Forget dieting, organizing, penny-pinching. This year I’m resolving to do something else: I’m resolving to be a fearless dresser.
The cold light of January always causes me to think what I could do better in life. But I hate resolutions that are all about nitpicking where I fall short. I don’t need any more pressure to lose weight or save money, thank you very much. To me the best resolutions are about embracing life: learning French, taking flamenco classes, and hosting monthly movie nights have been resolutions of past years. This year, I’m taking on my closet and daring myself to embrace color, new shapes, and yes, a little ol’ fashioned sex appeal.
My fear of color started back in junior high. At that time, we were still feeling the shockwaves of the eighties. I have truly cringe-inducing photos from that time that show me in an upholstery-like rose print shirt and silk (silk!) coral pink shorts. But if my abuse of fabric was shocking, my abuse of color was downright deplorable. I thought wearing blue with blue was safe—never mind that I’d be wearing teal with navy—or worse, cornflower blue with teal (two colors that are so close together they look like they should match, so it’s jarringly wrong when they don’t). When I got to high school, I developed a rule to solve my psychedelic rainbow wardrobe woes. I’d always wear black on half my body and color on the other. It would be poppy-red capris with a black tank top or a black turtleneck with an apple green skirt. Black was my saving grace because everything went with black. A little while ago, I realized that my rule had become my rut.
To conquer my phobia, I’m back to basics and studying the color wheel. As my old textbooks prove (thanks, Art History 101!), color compositions rely on opposites. The eye craves contrast. The trick is to bring that into outfits. My little red dress has that much more pop with a light blue scarf. My dark purple knit top looks much more grounded with a lemon yellow belt. I admit this requires some forethought and lots of laying pieces out on the bed the night before. But the result—a confident, cheerful, smart outfit—is so worth it. Bonus points: all my old clothes feel new again.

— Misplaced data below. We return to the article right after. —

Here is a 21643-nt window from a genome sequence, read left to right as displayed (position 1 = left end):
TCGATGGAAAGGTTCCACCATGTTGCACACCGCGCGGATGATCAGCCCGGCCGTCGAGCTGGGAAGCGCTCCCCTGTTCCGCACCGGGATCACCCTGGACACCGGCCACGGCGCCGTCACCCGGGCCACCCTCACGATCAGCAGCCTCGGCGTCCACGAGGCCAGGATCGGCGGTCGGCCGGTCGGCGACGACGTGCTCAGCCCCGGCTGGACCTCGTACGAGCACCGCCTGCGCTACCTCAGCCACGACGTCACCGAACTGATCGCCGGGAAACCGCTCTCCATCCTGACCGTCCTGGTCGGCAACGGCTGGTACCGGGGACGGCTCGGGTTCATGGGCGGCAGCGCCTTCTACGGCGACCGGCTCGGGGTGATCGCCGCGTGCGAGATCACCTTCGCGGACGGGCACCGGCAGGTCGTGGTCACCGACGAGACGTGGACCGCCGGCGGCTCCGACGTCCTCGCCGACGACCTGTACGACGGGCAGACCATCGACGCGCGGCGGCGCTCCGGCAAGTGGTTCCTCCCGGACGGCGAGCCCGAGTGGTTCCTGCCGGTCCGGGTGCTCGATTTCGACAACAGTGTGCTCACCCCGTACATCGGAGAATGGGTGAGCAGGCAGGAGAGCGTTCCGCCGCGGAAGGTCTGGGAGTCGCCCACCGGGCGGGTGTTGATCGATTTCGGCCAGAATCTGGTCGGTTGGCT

Like most women, the trial and error I’ve gone through to understand what looks good on my body has involved many painful dressing room moments. My A-line skirts and cap sleeve tops are a safe harbor in a world of jodphur pants (really?), trapeze dresses (wha?), and cropped jackets (yikes!). But therein lies the problem—I’m being safe. I’m just not pushing myself anymore. I walk into a store, evaluate an item (color, size, shape) and if it fits my “safe” criteria, I buy it. Trouble is, when I get home, I realize that I already own that same item, more or less, in another safe shade or fabric. I’m constantly having outfit déjà vu.
There’s a whole world I’ve been ignoring for so long: one of skinny belts, juliet sleeves, and those massively intimidating French scarves that can be tied 157 ways. I’ve also been missing out on the discovery of the new. Who could guess that high-waist skirts are so flattering? Or that shrunken vests have a corset-effect on my silhouette? The resolution here is to leave my comfort zone. I’ll hardly abandon those A-line skirts that have served me so well, but with each trip to the dressing room, I’m grabbing something just to dare myself a bit. And no, I don’t regret that paper bag skirt one bit.
This is one rut I blame on work. When it comes to buying new clothes, my budget is limited, so I always try to aim for things that can do double-duty. In other words, I should be able to wear it to a meeting at work and to the movies with my friends afterward. Thing is, somewhere down this practical road, things got mighty conservative. All those buttoned up cardigans were threatening to make me look like someone running for political office—no offense, Hillary. It is clearly time to bring sexy back. And while I don’t think having two inches of cleavage popping out at the office is appropriate, there’s something about remembering the appeal of being a womanly W-O-M-A-N and having that come across in my clothes.
So I staged an intervention. With Aretha Franklin in my ear, and a pair of snakeskin heels on my feet, I faced down my closet. My goal was to find things that are subtly feminine: thick cinching belt, check; ruffled skirt, check; bustier top, um, pass. I slowly worked my way through my closet, evaluating my clothes and breaking down my old fashion formulas, one by one. My “saves” were figure-skimming or had a little sexy detail (beading around the neckline, a dip in the back, a ruffle around the edge of the dress). My “stops” either exposed too much skin, or left nothing to be desired (e.g. my cargo pocket pants). The result? A clean closet and a clean frenzy at all the fluttery and feminine new pieces soon to fill it out.
Remember that old rule—before you leave the house take one thing off? Well, my new rule is, before you leave the house, put one “fearless” thing on!